Wednesday, March 17, 2010

Doctor vs Doctor vs Patient

It was bound to happen eventually. While at an emergency appointment today, I heard the dreaded words come from my infectious disease doctor's mouth: "There's no such thing as congenital transmission of Lyme Disease. There hasn't been a single case reported, and your baby has been completely safe from the start. I ordered I.V. drugs to treat your symptoms, not to protect the baby."

If you've done your research, and if you're like me and have had over ten years of doctors falsely telling you what's wrong with you and what isn't, you hear stuff like this and your claws come out. You want to verbally bludgeon that stupid doctor and school him on what it means to have Lyme disease in the year 2010. Then, after you beat him over the head with his 1980s reference books, it's safe to leave the office and find yet another doctor.

But not so fast...

I'm learning that it's a little different with baby on board. Please give what I am about to say a chance. I wish I had figured this out months ago, because it would have saved some time and stress. (The last thing a Lymie needs, pregnant or not, is more stress.)

LLMDs are a blessing. We become comfortable speaking with them, learning from them, and trading information. For the most part, we feel safe with them, and we trust them, as they've devoted their lives to studying and treating this awful disease.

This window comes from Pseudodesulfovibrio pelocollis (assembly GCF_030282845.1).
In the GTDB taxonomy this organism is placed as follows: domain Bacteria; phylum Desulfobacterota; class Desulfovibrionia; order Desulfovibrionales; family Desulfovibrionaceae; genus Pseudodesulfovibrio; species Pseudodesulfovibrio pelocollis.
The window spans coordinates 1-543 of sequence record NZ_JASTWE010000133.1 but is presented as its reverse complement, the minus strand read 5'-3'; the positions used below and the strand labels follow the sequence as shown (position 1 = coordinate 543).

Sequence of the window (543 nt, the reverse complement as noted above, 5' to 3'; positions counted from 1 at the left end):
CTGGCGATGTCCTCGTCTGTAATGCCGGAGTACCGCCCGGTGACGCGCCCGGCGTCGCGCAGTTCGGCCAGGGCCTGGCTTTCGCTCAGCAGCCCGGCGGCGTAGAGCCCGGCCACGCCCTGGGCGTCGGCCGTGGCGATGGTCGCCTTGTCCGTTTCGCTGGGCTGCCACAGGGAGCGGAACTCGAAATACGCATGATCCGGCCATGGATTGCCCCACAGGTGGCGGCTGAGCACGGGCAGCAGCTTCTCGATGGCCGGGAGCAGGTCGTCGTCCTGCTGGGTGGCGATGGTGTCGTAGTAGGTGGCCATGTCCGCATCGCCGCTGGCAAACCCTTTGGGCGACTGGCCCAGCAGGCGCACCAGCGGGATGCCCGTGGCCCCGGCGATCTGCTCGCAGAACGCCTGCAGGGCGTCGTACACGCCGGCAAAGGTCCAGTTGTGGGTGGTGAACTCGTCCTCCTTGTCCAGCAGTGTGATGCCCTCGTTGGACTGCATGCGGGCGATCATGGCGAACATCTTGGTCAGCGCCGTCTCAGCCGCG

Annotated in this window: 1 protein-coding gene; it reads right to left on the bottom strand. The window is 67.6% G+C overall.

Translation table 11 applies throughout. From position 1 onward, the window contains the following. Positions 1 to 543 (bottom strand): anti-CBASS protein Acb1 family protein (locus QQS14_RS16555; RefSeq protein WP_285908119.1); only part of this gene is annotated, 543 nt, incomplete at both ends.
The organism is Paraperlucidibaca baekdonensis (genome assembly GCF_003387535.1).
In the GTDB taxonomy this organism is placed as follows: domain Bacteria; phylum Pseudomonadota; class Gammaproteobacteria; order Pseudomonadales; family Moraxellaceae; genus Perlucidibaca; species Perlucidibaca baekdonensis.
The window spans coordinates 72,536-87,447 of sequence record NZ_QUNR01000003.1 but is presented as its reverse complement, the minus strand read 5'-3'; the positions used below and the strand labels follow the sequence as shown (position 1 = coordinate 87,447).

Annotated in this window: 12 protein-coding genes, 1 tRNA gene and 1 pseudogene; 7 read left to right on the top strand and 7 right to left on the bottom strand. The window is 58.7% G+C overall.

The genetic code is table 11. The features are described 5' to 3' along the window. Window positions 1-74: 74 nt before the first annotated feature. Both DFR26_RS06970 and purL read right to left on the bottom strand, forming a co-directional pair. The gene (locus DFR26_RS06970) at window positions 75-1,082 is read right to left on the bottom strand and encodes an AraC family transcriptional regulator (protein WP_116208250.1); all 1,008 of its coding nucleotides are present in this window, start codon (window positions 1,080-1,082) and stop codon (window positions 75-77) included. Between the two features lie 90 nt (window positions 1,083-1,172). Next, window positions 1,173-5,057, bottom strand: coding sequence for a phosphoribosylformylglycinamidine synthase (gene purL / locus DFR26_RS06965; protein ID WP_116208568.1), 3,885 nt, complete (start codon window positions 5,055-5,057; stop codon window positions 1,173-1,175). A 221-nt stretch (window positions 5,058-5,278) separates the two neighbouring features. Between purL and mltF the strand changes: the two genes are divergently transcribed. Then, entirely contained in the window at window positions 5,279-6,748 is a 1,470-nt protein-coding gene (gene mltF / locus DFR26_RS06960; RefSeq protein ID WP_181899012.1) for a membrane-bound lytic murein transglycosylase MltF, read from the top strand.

However, nothing tears that security blanket to shreds like pregnancy. How hard was it to finally find a LLMD-- someone who didn't think you were nuts? Try finding a Lyme Literate mommy doctor. From my experience, it could take a hell of a lot longer than 9 months, and by that time it's too late.

So here's my thought: just compromise a little bit on this one. Not a single one of these doctors is going to be as well versed in Lyme as you are. Yes, that's pathetic, but thems the breaks for the time being.

I also had to learn to play games to get what I wanted. For instance, instead of calling my doctor an ignorant tool today, I smiled when he told me that Lyme is not congenital and said, "Well that's the best news I've heard this year, Thank God!"

See, in the state of CT, if an infectious disease doctor prescribes I.V. antibiotics for Lyme, insurance companies have to cover at least some of it. I need him right now, and I didn't regret petting his ego when I started my new I.V. Zithromax today. (I had a nasty allergic reaction to Rocephin.)

Obviously, if the doctor belittles you or gets out of line, by all means, find a new one. But if you are just looking for someone to work along with your LLMD, and this person happens to be a bit uneducated in the Lyme department, it's not the end of the world, as long as you have a trusted doctor to fall back on.

At best, you can opt for an OBGYN like mine (it might take a few interviews and some serious searching). She knows very little about Lyme, but when I spoke with her initially, she said she understands that it is becoming a huge problem, and that she is very open to learning more. She then had me explain what I knew.

When she didn't have answers to some of my questions, she did research/reached out to other doctors and got back to me. Not once has she undermined the disease, and ultimately, she has one job, which is to make sure this little baby is safe and healthy.